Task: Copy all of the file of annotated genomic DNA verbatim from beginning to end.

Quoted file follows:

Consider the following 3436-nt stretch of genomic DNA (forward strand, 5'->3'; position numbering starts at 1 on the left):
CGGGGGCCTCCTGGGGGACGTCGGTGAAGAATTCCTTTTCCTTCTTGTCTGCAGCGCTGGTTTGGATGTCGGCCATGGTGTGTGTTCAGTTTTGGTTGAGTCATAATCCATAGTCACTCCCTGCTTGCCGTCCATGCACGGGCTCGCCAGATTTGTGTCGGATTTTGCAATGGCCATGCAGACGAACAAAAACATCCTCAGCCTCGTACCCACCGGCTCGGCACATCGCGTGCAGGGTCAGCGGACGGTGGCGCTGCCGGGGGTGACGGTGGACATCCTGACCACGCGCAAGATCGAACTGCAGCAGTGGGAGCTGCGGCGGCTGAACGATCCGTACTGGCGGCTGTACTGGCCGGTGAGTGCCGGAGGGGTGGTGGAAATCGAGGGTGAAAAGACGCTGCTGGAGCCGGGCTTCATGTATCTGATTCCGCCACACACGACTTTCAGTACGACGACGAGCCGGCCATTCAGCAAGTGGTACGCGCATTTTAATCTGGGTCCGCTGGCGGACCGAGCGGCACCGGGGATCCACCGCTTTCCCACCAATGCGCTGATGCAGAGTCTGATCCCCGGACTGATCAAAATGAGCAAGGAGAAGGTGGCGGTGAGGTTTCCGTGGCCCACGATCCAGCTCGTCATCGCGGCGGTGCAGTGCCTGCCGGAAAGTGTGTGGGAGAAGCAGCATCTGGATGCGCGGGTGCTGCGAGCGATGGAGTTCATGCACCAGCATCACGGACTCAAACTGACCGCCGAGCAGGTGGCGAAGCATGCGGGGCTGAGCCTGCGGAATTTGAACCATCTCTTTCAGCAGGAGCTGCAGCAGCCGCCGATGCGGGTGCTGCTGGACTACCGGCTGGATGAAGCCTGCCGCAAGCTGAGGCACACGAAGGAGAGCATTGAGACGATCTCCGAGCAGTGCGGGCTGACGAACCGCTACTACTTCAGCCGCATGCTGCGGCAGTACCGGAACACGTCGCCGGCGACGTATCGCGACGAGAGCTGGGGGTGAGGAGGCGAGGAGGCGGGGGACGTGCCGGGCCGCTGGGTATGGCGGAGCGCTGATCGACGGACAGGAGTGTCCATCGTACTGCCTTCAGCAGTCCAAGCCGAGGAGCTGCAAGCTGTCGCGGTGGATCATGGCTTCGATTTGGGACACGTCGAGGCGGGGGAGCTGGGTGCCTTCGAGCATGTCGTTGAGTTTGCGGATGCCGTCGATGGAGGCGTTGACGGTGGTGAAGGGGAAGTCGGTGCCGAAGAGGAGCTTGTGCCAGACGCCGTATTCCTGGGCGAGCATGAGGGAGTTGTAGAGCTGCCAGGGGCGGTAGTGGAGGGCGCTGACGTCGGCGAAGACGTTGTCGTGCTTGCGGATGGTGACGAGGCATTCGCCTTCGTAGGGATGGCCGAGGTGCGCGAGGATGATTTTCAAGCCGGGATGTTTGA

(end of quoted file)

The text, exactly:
Consider the following 3436-nt stretch of genomic DNA (forward strand, 5'->3'; position numbering starts at 1 on the left):
CGGGGGCCTCCTGGGGGACGTCGGTGAAGAATTCCTTTTCCTTCTTGTCTGCAGCGCTGGTTTGGATGTCGGCCATGGTGTGTGTTCAGTTTTGGTTGAGTCATAATCCATAGTCACTCCCTGCTTGCCGTCCATGCACGGGCTCGCCAGATTTGTGTCGGATTTTGCAATGGCCATGCAGACGAACAAAAACATCCTCAGCCTCGTACCCACCGGCTCGGCACATCGCGTGCAGGGTCAGCGGACGGTGGCGCTGCCGGGGGTGACGGTGGACATCCTGACCACGCGCAAGATCGAACTGCAGCAGTGGGAGCTGCGGCGGCTGAACGATCCGTACTGGCGGCTGTACTGGCCGGTGAGTGCCGGAGGGGTGGTGGAAATCGAGGGTGAAAAGACGCTGCTGGAGCCGGGCTTCATGTATCTGATTCCGCCACACACGACTTTCAGTACGACGACGAGCCGGCCATTCAGCAAGTGGTACGCGCATTTTAATCTGGGTCCGCTGGCGGACCGAGCGGCACCGGGGATCCACCGCTTTCCCACCAATGCGCTGATGCAGAGTCTGATCCCCGGACTGATCAAAATGAGCAAGGAGAAGGTGGCGGTGAGGTTTCCGTGGCCCACGATCCAGCTCGTCATCGCGGCGGTGCAGTGCCTGCCGGAAAGTGTGTGGGAGAAGCAGCATCTGGATGCGCGGGTGCTGCGAGCGATGGAGTTCATGCACCAGCATCACGGACTCAAACTGACCGCCGAGCAGGTGGCGAAGCATGCGGGGCTGAGCCTGCGGAATTTGAACCATCTCTTTCAGCAGGAGCTGCAGCAGCCGCCGATGCGGGTGCTGCTGGACTACCGGCTGGATGAAGCCTGCCGCAAGCTGAGGCACACGAAGGAGAGCATTGAGACGATCTCCGAGCAGTGCGGGCTGACGAACCGCTACTACTTCAGCCGCATGCTGCGGCAGTACCGGAACACGTCGCCGGCGACGTATCGCGACGAGAGCTGGGGGTGAGGAGGCGAGGAGGCGGGGGACGTGCCGGGCCGCTGGGTATGGCGGAGCGCTGATCGACGGACAGGAGTGTCCATCGTACTGCCTTCAGCAGTCCAAGCCGAGGAGCTGCAAGCTGTCGCGGTGGATCATGGCTTCGATTTGGGACACGTCGAGGCGGGGGAGCTGGGTGCCTTCGAGCATGTCGTTGAGTTTGCGGATGCCGTCGATGGAGGCGTTGACGGTGGTGAAGGGGAAGTCGGTGCCGAAGAGGAGCTTGTGCCAGACGCCGTATTCCTGGGCGAGCATGAGGGAGTTGTAGAGCTGCCAGGGGCGGTAGTGGAGGGCGCTGACGTCGGCGAAGACGTTGTCGTGCTTGCGGATGGTGACGAGGCATTCGCCTTCGTAGGGATGGCCGAGGTGCGCGAGGATGATTTTCAAGCCGGGATGTTTGA